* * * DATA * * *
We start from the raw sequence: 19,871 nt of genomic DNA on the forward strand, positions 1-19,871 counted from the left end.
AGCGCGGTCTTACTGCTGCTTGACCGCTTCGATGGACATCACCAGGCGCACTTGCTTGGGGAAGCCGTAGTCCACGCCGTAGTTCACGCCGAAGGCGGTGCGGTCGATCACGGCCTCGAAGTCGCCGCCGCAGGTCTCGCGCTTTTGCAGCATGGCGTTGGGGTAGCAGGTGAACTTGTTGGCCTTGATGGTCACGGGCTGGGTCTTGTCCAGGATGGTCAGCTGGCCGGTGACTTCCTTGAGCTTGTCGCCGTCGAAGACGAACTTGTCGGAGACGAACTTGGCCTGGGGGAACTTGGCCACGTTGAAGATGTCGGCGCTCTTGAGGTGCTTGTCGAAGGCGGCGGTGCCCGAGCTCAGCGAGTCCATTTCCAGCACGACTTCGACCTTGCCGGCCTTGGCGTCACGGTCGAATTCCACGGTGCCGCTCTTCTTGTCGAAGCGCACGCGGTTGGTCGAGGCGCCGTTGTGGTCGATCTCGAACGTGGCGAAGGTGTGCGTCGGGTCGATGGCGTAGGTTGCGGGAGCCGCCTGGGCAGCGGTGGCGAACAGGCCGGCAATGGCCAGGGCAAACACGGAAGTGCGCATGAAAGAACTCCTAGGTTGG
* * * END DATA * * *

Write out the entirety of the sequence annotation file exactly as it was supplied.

We start from the raw sequence: 19,871 nt of genomic DNA on the forward strand, positions 1-19,871 counted from the left end.
AGCGCGGTCTTACTGCTGCTTGACCGCTTCGATGGACATCACCAGGCGCACTTGCTTGGGGAAGCCGTAGTCCACGCCGTAGTTCACGCCGAAGGCGGTGCGGTCGATCACGGCCTCGAAGTCGCCGCCGCAGGTCTCGCGCTTTTGCAGCATGGCGTTGGGGTAGCAGGTGAACTTGTTGGCCTTGATGGTCACGGGCTGGGTCTTGTCCAGGATGGTCAGCTGGCCGGTGACTTCCTTGAGCTTGTCGCCGTCGAAGACGAACTTGTCGGAGACGAACTTGGCCTGGGGGAACTTGGCCACGTTGAAGATGTCGGCGCTCTTGAGGTGCTTGTCGAAGGCGGCGGTGCCCGAGCTCAGCGAGTCCATTTCCAGCACGACTTCGACCTTGCCGGCCTTGGCGTCACGGTCGAATTCCACGGTGCCGCTCTTCTTGTCGAAGCGCACGCGGTTGGTCGAGGCGCCGTTGTGGTCGATCTCGAACGTGGCGAAGGTGTGCGTCGGGTCGATGGCGTAGGTTGCGGGAGCCGCCTGGGCAGCGGTGGCGAACAGGCCGGCAATGGCCAGGGCAAACACGGAAGTGCGCATGAAAGAACTCCTAGGTTGG